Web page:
17:     //verify all mocks
  18:     MyMocks.MockMembershipProvider.VerifyAll();
  19:     MyMocks.MockEmailService.VerifyAll();
  20: }

Line #5: I mock the ResetPassword call on the membership provider and tell it to return the new password

Line #8: I mock the SendPasswordReset method on the email service

Line #11: Get an instance of AccountController from the Ninject Kernel

I just write some code to make sure the expected results took place and that my mocks were properly exercised and that’s pretty much it.  No need to have an SMTP server working to test this, no need to have a database, no need to have an authentication method, no need to implement the interfaces or write dummy methods.

I am like a kid in a candy store with all these things: mocking, dependency injection, inversion of control, unit testing…  I am loving it.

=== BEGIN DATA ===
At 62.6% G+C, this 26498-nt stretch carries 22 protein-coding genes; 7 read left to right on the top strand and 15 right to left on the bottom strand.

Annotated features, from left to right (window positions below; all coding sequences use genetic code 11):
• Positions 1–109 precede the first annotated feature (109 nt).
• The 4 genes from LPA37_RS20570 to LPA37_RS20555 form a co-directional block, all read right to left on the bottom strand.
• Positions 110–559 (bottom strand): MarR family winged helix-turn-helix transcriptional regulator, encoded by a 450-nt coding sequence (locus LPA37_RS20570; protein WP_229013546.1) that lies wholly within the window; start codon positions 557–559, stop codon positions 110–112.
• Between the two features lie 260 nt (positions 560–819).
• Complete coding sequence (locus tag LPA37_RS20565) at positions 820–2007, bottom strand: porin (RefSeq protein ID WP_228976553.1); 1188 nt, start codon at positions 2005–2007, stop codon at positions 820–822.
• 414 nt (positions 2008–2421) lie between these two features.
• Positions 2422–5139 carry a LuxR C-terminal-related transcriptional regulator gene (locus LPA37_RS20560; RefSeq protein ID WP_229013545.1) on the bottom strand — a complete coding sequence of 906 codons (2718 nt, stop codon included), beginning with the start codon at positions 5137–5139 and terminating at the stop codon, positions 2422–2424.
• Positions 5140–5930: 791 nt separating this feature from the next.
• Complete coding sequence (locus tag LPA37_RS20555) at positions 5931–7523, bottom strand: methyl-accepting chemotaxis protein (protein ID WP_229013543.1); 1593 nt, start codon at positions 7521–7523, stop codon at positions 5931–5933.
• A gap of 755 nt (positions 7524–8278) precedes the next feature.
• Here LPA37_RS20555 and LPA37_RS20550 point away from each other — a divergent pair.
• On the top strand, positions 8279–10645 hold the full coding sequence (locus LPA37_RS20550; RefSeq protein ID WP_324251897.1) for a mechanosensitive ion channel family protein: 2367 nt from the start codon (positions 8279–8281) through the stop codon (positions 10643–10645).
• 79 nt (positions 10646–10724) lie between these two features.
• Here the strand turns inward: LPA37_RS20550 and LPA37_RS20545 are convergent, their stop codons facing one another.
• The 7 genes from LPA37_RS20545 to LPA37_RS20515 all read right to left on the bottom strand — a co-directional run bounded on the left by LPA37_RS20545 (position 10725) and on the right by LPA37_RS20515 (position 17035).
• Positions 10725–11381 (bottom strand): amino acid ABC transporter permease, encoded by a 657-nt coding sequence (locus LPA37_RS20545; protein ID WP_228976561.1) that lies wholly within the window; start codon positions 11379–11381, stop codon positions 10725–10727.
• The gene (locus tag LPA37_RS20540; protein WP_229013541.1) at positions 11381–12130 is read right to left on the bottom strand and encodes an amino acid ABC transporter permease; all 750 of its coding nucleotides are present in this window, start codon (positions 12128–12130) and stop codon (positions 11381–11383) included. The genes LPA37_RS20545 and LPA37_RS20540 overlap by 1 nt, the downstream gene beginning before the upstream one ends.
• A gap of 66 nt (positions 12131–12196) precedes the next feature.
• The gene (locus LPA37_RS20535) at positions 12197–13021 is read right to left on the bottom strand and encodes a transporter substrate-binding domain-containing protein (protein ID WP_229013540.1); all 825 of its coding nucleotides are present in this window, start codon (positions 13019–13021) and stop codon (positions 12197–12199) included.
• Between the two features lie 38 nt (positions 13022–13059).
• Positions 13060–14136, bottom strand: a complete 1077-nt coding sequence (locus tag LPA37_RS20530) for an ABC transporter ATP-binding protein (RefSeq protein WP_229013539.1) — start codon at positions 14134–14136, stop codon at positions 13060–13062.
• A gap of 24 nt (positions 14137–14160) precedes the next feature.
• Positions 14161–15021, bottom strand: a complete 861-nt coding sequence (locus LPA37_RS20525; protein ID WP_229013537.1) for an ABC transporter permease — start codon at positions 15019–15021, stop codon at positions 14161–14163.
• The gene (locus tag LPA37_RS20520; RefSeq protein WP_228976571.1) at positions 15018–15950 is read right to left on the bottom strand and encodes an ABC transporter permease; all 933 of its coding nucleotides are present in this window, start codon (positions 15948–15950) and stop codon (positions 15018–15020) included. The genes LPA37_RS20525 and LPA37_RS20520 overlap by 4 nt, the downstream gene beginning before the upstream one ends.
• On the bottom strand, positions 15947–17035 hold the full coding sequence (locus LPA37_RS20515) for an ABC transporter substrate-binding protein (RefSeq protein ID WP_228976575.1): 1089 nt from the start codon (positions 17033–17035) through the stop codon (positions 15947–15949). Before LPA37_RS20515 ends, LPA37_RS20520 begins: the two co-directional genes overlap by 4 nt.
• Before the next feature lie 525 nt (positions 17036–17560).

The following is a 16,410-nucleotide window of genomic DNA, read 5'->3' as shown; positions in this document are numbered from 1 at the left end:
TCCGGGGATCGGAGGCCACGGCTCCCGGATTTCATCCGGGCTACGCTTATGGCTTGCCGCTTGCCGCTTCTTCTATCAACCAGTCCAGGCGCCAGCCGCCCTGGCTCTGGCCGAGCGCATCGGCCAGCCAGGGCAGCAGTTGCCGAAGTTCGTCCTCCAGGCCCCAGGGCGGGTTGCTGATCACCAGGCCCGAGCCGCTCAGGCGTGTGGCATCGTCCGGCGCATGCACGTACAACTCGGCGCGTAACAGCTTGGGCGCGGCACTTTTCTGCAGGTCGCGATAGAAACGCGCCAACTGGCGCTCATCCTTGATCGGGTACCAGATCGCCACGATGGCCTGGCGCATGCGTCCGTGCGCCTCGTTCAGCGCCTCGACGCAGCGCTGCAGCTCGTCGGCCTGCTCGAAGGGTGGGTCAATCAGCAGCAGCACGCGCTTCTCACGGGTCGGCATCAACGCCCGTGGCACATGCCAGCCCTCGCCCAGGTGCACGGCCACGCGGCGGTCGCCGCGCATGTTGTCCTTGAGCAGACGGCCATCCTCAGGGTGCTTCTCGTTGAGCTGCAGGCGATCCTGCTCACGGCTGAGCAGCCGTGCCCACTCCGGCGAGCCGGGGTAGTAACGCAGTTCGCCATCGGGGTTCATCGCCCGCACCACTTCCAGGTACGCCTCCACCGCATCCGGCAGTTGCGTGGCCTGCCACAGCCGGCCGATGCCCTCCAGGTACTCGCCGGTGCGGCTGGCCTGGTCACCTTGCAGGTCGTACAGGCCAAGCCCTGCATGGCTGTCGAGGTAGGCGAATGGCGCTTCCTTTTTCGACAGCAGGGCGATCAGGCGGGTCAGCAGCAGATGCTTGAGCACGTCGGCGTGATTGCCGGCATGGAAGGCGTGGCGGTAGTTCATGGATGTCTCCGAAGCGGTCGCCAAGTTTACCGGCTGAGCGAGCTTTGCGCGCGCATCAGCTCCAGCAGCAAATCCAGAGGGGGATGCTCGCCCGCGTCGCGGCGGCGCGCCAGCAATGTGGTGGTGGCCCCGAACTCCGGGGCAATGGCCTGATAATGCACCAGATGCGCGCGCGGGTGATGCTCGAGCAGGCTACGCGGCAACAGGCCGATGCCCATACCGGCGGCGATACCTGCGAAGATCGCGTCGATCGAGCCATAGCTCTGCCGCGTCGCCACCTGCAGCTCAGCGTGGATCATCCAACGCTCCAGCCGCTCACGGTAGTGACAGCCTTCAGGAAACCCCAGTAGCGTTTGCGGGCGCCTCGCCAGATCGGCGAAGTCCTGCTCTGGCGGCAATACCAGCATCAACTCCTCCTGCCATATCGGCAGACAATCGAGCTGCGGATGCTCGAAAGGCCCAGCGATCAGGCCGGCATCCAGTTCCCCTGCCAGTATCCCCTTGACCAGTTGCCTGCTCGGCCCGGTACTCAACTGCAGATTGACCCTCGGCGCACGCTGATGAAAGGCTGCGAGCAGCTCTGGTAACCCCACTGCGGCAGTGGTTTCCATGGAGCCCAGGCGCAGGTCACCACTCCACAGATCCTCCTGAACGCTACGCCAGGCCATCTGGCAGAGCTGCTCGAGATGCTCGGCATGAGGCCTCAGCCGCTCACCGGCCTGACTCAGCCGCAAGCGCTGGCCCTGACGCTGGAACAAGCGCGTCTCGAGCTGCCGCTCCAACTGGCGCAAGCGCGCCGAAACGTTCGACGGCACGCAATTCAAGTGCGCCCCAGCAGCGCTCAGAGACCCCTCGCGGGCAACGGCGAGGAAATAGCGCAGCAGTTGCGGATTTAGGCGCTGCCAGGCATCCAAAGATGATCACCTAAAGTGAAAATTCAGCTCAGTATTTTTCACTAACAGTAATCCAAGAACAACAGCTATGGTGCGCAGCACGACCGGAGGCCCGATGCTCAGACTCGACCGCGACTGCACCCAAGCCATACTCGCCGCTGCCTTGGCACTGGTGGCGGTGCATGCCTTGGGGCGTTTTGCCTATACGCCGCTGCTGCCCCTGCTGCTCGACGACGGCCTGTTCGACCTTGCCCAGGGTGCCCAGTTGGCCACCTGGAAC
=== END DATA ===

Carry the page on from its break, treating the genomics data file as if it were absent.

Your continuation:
So what do you think?  Is this a good way to go about it?  Is there a better way and what is it?


0 thoughts on “Mocking and Dependency Injection in ASP.NET MVC

  1. One more thing I only thought about once I was implementing your technique in my project: How do you test your StandardModule.Load bindings? I'm sure I'll forget adding one of those sooner or later.


    • Good question. I actually don't test it and I have forgotten to add a fewitems before but unfortunately, it is a runtime error. What I would ratherdo but I am too lazy to is have this information loaded from a configurationfile instead, so if you forget to add something, you can just edit theconfig file without having to recompile/re-deploy.Ninject doesn't support config files which is ironically why I like it.A solution would be to create a test everytime you add an “injectable” classto test if it is getting loaded/injected properly or not. This should be asimple IsNotNull test. (I think).


  2. I have seen that you had some issue with MbUnit in Visual Studio.I am getting this message “no test were run because no tests are loaded”Do you remember how you fixed it?